Like most of the world’s large economies, the U.S. does not have a currency board. In the United States, the Federal Reserve is a true central bank, which operates as a lender of last resort. The exchange rate is allowed to float and determined by market forces, as well as the Fed’s monetary policies.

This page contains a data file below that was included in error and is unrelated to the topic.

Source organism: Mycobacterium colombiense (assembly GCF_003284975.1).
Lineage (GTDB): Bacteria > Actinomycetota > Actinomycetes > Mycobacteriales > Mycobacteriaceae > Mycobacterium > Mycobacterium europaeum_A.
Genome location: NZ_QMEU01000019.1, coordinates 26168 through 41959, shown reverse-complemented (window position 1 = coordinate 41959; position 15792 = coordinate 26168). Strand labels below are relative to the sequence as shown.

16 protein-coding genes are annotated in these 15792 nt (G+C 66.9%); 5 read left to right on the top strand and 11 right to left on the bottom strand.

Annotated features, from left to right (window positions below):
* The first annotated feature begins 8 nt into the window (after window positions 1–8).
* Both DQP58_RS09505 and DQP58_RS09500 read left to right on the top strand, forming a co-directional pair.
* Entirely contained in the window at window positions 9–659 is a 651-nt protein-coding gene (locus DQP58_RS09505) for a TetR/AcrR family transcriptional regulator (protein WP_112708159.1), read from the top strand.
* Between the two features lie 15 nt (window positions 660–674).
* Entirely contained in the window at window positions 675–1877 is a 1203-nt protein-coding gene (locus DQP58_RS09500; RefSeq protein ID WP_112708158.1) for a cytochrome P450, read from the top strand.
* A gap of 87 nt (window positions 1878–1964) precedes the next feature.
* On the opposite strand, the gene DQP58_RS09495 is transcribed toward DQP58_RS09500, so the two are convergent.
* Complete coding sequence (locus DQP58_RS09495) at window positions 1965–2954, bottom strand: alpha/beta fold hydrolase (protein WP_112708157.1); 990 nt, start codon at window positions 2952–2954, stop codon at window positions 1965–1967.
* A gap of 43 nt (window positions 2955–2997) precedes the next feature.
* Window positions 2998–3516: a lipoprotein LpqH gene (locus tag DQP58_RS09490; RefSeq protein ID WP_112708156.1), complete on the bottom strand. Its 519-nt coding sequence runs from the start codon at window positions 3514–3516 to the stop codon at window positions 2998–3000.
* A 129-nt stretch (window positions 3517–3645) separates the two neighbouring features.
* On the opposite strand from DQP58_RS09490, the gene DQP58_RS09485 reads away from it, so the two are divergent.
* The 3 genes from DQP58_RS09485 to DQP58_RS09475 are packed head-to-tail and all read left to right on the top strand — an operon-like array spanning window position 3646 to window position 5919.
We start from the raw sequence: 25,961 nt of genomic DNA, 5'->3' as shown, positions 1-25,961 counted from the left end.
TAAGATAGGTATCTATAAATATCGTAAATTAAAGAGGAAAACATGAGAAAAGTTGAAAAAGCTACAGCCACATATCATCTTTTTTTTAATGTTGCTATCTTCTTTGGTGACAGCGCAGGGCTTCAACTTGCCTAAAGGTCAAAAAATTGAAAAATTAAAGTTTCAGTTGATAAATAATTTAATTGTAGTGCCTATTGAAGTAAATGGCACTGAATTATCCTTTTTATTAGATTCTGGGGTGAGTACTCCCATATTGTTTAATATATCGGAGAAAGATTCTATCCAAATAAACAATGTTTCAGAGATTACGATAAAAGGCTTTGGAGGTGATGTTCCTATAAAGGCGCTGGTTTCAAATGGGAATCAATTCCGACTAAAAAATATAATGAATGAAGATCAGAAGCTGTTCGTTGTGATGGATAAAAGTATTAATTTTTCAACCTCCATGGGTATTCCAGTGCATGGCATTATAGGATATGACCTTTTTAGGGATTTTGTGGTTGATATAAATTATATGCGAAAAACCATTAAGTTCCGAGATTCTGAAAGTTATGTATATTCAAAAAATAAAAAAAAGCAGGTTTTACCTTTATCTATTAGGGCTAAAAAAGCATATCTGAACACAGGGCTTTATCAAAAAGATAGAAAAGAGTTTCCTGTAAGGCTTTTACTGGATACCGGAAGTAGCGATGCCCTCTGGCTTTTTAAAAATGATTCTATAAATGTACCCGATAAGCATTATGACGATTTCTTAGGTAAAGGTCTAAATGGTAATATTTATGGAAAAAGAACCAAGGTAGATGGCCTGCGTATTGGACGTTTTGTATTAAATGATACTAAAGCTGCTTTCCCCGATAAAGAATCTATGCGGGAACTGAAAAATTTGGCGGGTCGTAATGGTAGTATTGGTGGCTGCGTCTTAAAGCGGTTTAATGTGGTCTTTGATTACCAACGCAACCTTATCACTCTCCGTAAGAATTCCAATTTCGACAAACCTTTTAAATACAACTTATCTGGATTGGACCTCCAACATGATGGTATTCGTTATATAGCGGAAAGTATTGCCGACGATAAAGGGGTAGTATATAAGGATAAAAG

By contrast, currency boards are somewhat limited in their power. They mostly just hold the required percentage of pegged currency that was previously mandated. They also exchange local currency for the pegged (or anchor) currency, which is typically the U.S. dollar or the euro.
A currency board has less power to harm or help the economy than a central bank.